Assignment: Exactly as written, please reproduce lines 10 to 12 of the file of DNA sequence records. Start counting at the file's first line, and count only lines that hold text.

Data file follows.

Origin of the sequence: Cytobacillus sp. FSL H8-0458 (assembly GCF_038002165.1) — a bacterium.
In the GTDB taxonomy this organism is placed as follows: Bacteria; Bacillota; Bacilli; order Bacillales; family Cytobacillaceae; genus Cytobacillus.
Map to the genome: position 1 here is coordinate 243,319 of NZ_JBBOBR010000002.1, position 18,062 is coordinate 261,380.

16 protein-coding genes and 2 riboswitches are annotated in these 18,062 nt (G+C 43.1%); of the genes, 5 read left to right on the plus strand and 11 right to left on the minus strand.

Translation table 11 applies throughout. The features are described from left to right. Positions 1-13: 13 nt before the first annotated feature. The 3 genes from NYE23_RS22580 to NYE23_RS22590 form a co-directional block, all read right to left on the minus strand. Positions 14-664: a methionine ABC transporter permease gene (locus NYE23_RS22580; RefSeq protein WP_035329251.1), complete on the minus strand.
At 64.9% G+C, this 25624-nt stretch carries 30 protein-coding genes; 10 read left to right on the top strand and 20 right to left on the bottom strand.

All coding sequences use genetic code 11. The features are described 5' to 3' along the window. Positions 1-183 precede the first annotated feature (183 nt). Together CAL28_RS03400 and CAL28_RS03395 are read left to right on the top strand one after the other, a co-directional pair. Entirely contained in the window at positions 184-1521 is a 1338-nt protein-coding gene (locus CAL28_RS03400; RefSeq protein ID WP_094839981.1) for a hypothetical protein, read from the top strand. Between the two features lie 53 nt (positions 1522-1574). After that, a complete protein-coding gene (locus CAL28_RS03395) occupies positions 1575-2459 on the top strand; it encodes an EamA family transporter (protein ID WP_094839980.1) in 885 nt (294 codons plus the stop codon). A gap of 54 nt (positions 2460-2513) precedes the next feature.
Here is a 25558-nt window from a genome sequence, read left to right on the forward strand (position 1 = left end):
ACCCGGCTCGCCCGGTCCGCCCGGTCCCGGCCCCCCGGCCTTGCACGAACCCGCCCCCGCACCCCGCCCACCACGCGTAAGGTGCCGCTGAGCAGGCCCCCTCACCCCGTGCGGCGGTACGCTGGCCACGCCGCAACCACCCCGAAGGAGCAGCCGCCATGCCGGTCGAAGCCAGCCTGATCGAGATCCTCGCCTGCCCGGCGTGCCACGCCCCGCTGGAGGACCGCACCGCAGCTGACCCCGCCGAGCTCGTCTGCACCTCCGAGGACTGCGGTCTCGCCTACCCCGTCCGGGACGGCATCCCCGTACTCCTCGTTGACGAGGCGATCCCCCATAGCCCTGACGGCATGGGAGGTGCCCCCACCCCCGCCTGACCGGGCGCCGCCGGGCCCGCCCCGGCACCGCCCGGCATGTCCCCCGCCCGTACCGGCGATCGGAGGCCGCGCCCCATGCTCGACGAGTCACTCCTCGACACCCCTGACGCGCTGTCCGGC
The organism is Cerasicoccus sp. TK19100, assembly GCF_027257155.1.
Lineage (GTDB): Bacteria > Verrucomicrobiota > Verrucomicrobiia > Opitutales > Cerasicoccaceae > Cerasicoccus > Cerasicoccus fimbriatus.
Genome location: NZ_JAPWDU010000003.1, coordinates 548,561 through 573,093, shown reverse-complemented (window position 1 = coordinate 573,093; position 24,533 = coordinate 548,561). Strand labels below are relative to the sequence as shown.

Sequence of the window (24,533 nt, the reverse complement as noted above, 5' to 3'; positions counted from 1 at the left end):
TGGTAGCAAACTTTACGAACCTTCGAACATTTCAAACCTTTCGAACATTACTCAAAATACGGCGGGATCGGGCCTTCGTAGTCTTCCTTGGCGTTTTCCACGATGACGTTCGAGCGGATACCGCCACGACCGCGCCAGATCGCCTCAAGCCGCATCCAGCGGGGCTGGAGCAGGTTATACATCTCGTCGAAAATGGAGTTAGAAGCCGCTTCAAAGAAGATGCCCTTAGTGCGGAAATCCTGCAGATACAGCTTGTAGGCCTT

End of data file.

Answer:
The organism is Cerasicoccus sp. TK19100, assembly GCF_027257155.1.
Lineage (GTDB): Bacteria > Verrucomicrobiota > Verrucomicrobiia > Opitutales > Cerasicoccaceae > Cerasicoccus > Cerasicoccus fimbriatus.
Genome location: NZ_JAPWDU010000003.1, coordinates 548,561 through 573,093, shown reverse-complemented (window position 1 = coordinate 573,093; position 24,533 = coordinate 548,561). Strand labels below are relative to the sequence as shown.